13. HIV/AIDS Has Changed Public Health: “PIR” and Shared Decision-Making • Well-Organized, Well-Informed Advocacy Community(GMHC, ACT-UP) • PLWHA Self-Empowerment Movement (Denver Principles, 1983) • HIV Prevention Community Planning, “PIR” Required by CDC Guidance for HIV Prevention Cooperative Agreements • P = Parity, Equitable Access/Participation • I = Inclusive Process • R = Representative of Populations Affected • Ryan White Planning Councils • Community Advisory Boards • Commitment to Leadership Development • National HIV/AIDS Strategy (Community/City Consultation) • Presidential Advisory Council on HIV/AIDS (PACHA)

  14. HIV/AIDS Has Changed Public Health:Enhanced Community Collaboration • “Traditional” Public Health System Lacked Access to Some Populations • Increased coordination/ collaboration with community based organizations • Diversity Requires Cultural Sensitivity and Multiple Approaches • Community-Based Organizations Have Access to Individuals at High Risk, Staff Reflective of Population Served • Faith Leaders Can Foster Trust and Access • Peer Models of Service Delivery

  15. HIV/AIDS Has Changed Public Health:Transformation of STD Prevention and Control • Past Efforts – Find ‘Em, Count ‘Em, Treat ‘Em • STD Control Can Reduce New HIV Infections – Power of Prevention! • Increased Emphasis on Innovation & Evaluation • Integration of Primary and Secondary HIV Prevention Activities • Community Capacity Building, Mobilization & Engagement • Improved Sexual Health of Communities/Populations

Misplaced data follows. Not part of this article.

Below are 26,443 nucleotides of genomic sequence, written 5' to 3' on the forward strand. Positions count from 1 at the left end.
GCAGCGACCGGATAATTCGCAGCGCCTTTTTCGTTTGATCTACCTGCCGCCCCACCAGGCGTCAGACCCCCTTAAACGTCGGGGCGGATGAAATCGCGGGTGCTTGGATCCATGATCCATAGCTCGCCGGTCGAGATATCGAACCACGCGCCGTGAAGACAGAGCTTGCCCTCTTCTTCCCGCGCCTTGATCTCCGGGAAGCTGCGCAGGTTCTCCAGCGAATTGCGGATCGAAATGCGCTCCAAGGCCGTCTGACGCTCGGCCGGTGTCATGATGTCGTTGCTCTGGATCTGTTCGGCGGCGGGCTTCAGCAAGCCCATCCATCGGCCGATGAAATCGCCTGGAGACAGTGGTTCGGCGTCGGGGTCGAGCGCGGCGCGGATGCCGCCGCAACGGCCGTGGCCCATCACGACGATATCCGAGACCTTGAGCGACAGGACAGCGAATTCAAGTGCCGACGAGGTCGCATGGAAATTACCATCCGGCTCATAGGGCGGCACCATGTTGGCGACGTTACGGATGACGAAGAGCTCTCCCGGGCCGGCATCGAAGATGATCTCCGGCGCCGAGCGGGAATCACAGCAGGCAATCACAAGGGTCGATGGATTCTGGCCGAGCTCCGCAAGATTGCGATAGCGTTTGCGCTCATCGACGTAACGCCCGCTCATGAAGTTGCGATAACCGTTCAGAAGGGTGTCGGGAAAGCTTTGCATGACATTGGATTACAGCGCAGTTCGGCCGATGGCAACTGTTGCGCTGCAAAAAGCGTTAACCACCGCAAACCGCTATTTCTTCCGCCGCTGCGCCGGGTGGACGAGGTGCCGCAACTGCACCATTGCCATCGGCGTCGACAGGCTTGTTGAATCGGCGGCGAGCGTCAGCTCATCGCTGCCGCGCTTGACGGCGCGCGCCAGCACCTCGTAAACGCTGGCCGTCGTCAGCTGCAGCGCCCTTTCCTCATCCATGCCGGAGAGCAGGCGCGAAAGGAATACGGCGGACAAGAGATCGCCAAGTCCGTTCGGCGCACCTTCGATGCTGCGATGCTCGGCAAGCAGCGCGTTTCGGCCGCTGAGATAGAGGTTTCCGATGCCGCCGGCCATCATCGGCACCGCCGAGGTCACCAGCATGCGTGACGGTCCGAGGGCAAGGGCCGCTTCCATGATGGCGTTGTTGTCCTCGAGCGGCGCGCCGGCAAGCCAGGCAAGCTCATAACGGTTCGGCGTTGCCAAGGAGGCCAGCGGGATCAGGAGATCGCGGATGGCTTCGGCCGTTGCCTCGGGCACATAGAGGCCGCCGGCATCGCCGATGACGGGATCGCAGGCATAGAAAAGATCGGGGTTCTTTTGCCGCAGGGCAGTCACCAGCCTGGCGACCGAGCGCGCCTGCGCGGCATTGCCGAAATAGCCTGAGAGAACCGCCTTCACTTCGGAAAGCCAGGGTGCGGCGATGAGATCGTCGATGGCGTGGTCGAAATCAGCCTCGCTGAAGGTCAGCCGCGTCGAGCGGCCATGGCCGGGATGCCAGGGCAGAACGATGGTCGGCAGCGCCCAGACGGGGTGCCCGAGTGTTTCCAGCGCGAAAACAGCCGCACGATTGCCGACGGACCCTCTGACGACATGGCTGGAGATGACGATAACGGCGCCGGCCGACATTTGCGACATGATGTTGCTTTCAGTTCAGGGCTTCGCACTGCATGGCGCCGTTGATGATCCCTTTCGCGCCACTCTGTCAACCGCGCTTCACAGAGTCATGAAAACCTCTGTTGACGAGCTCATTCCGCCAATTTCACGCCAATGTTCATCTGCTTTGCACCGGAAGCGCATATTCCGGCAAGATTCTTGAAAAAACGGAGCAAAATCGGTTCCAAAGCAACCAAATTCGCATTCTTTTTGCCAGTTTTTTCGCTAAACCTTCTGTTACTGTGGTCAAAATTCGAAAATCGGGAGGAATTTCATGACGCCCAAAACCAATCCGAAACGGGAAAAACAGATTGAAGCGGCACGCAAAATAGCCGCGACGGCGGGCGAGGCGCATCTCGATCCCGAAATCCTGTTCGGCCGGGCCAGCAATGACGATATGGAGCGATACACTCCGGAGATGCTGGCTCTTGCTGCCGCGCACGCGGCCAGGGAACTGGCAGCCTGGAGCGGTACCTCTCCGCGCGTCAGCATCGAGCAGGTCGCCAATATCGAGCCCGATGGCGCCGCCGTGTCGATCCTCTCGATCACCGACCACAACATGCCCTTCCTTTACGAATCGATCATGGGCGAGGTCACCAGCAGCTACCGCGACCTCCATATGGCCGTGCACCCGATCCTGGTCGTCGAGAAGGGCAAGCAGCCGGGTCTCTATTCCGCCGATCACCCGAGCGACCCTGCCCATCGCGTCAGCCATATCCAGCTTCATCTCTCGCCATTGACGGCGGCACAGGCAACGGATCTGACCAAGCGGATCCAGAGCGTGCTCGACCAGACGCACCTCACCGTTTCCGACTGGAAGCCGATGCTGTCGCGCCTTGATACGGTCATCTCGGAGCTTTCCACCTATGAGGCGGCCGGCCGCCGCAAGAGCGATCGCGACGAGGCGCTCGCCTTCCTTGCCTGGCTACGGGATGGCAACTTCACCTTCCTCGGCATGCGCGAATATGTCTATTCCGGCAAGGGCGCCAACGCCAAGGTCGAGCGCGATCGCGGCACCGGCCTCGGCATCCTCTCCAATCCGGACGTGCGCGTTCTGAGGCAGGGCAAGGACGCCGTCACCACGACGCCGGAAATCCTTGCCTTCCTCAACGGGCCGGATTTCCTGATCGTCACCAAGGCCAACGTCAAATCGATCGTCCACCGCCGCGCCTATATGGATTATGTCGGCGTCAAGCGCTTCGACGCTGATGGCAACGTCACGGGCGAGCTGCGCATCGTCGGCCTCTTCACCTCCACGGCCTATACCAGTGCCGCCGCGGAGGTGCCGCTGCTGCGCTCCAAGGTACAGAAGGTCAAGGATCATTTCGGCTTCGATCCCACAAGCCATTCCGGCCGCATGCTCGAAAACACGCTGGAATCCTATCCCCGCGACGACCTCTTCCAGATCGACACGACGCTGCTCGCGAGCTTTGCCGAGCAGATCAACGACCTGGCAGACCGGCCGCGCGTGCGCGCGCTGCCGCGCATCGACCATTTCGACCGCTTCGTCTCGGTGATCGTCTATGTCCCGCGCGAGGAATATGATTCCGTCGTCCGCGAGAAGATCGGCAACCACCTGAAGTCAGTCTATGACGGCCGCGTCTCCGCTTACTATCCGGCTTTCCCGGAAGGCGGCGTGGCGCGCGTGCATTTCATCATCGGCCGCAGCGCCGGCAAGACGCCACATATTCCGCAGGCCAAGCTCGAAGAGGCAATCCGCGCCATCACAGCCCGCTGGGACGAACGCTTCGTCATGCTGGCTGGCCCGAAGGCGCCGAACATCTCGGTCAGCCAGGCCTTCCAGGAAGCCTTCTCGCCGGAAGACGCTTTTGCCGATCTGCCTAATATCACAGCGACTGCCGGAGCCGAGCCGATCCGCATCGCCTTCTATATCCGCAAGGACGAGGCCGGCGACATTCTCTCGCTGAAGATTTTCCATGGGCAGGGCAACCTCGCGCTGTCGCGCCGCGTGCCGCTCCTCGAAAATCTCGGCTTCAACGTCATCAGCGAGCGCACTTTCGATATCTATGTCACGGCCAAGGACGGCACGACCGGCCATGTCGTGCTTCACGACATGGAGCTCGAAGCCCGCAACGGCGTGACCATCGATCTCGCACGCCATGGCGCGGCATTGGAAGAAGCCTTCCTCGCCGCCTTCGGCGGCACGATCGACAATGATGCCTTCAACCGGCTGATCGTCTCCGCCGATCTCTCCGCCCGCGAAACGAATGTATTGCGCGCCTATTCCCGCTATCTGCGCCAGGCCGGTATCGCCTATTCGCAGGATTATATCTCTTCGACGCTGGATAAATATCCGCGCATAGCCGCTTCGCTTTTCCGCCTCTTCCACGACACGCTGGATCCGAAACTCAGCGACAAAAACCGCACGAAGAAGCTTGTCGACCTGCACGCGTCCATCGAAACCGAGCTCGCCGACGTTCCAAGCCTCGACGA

16. HIV/AIDS Has Changed Public Health: Sociocultural Approach • Context for Public Health Initiatives and Interventions • Those at Greatest Risk are Poor and Marginalized • Considerations: - Culture - Education - Poverty - Disparities - Trauma - Socio-economic - Stigma - Discrimination • Public Health Interventions Tailored to Communities/Populations; Context for Greatest Impact

  17. HIV/AIDS Has Changed Public Health: Multiple Points of Entry for Services • Co-located Services (i.e. Substance Use and HIV/AIDS) • Outreach and Testing in Family Planning, Planned Parenthood, Prenatal Care, Emergency Departments • Integration of Prevention and Care • HIV, STD, TB, Hepatitis Integration • HIV Testing in Health Care Settings • New York State HIV Testing Law requiring a mandatory offer to individuals 13-64 years old • Enhanced Collaboration Between Public Health and the Criminal Justice System • Managed Care Settings • Faith Communities • Harm Reduction Service Settings

  18. System Considerations • HIV/AIDS specific reimbursement • Mandatory managed care for patients living with HIV/AIDS • Health Homes • Prevention/ Prevention for Positives • Community Health Center • Designated AIDS Centers • Insurance Continuation /ADAP • HOPWA/SAMHSA • NIH Grants • Changes in Medicaid/Medicare (donut hole) • Changes in immigration restrictions • Funding • Reprioritization

  19. HIV/AIDS and Public Health:On-Going Challenges for Public Health • HIV/AIDS as a Chronic Disease • HIV/AIDS and Aging • Intersection with Other Chronic Diseases • Aging of Public Health Work Force and Community Leaders • HIV/AIDS Fatigue • Stigma

  20. HIV/AIDS and Public Health: On-Going Challenges for Public Health (cont’d) • Health Care Reform • Global Epidemic • Immigration Reform • Unanswered Questions and Need for Research • Competing Priorities (e.g. military) • Resources/Financing for Prevention, Care and Supportive Services

  21. The HOPE is that each of you… • Will learn from each other. • Will carry the torch. • Will take leadership roles and develop responses that bring positive change within your communities.

  22. The FUTURE is TODAY!

  23. Public Health Response to HIV/AIDS Thank You for Listening! Humberto Cruz, Director, AIDS Institute (212) 417-5500 NYSDOH AIDS Institute 90 Church Street; 13th Floor New York, NY 10007 E-Mail Address: HXC01@health.state.ny.us